7:00 a.m.: An infuriating alarm jolts you awake.|
7:30 a.m.: After three snooze delays you finally turn it off and force yourself to jump out of bed.
8:15 a.m.: Two cups of coffee later, you're stuck in maddening morning traffic.
2:30 p.m.: You practically fall asleep at your desk.
"I got eight hours of sleep last night," you think hazily. "Why am I still tired?"
The answer may lie in your morning routine. Afternoon energy levels can be predicted by what you do when you first get up. A typical frantic start to the day can wake you up temporarily but leave you dragging later on. Low energy saps creativity, spontaneity, concentration and motivation. Not to mention the irritability and stress that it causes.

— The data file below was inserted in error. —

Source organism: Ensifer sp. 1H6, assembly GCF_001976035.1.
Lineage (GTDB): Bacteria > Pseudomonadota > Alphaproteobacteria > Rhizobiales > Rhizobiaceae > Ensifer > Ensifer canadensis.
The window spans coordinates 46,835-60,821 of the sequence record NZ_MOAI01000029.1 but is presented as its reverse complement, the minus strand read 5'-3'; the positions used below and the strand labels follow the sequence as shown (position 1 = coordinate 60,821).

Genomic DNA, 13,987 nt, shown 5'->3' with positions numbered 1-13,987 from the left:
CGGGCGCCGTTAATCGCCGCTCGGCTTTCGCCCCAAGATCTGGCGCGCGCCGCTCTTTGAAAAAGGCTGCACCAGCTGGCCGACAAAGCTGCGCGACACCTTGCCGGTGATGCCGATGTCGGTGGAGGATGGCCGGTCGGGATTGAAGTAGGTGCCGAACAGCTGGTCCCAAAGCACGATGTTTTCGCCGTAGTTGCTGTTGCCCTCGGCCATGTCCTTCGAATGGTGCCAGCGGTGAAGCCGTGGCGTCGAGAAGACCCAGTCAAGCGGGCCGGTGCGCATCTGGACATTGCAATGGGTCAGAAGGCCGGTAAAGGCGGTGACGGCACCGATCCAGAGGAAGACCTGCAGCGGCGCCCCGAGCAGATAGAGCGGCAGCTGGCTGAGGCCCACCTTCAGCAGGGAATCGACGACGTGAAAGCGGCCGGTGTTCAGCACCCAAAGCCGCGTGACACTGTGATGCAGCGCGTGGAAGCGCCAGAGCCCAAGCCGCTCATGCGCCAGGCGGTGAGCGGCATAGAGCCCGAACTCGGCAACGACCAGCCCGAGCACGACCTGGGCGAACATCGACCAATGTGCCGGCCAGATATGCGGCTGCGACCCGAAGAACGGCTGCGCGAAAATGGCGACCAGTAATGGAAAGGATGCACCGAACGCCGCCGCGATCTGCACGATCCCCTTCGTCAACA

So why does the morning rush let you down? According to researchers at Duke University Medical Center, both sudden activity and caffeine kick-up your blood pressure and stress hormones, giving you a quick feeling of alertness and energy. But these adrenaline-producing tactics are short-lived. Once the mayhem is over, it's crash time.
It's much better to start the day by letting your body catch up to sleep-cycle cues that it collects. By coming out of "sleep" mode more naturally, you help your body get off to a more relaxing start to a more energized day.
Here are some ideas for how to set your body clock to "awake" without the shock of sudden activity that rattles the stress system:
P.S. When you're stuck in traffic, try listening to some classical music or jazz to calm you.
Article created on: 12/8/2004
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